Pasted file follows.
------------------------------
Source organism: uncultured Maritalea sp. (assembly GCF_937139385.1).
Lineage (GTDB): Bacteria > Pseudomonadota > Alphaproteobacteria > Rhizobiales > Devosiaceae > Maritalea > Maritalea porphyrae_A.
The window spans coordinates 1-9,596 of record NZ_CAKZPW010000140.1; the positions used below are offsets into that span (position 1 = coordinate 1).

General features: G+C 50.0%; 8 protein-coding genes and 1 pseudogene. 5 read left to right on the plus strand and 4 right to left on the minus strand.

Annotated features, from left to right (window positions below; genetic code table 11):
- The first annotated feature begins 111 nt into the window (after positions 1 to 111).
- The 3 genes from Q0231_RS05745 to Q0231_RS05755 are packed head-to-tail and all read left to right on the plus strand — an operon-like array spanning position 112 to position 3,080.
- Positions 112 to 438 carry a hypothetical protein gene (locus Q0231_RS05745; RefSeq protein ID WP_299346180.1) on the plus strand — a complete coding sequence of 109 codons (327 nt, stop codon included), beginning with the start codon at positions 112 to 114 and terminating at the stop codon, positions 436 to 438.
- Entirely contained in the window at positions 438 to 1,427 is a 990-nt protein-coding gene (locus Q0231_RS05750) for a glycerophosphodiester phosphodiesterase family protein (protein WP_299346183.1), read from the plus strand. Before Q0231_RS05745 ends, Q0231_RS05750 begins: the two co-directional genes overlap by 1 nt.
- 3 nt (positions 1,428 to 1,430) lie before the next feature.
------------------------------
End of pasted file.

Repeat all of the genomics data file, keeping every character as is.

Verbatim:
Source organism: uncultured Maritalea sp. (assembly GCF_937139385.1).
Lineage (GTDB): Bacteria > Pseudomonadota > Alphaproteobacteria > Rhizobiales > Devosiaceae > Maritalea > Maritalea porphyrae_A.
The window spans coordinates 1-9,596 of record NZ_CAKZPW010000140.1; the positions used below are offsets into that span (position 1 = coordinate 1).

General features: G+C 50.0%; 8 protein-coding genes and 1 pseudogene. 5 read left to right on the plus strand and 4 right to left on the minus strand.

Annotated features, from left to right (window positions below; genetic code table 11):
- The first annotated feature begins 111 nt into the window (after positions 1 to 111).
- The 3 genes from Q0231_RS05745 to Q0231_RS05755 are packed head-to-tail and all read left to right on the plus strand — an operon-like array spanning position 112 to position 3,080.
- Positions 112 to 438 carry a hypothetical protein gene (locus Q0231_RS05745; RefSeq protein ID WP_299346180.1) on the plus strand — a complete coding sequence of 109 codons (327 nt, stop codon included), beginning with the start codon at positions 112 to 114 and terminating at the stop codon, positions 436 to 438.
- Entirely contained in the window at positions 438 to 1,427 is a 990-nt protein-coding gene (locus Q0231_RS05750) for a glycerophosphodiester phosphodiesterase family protein (protein WP_299346183.1), read from the plus strand. Before Q0231_RS05745 ends, Q0231_RS05750 begins: the two co-directional genes overlap by 1 nt.
- 3 nt (positions 1,428 to 1,430) lie before the next feature.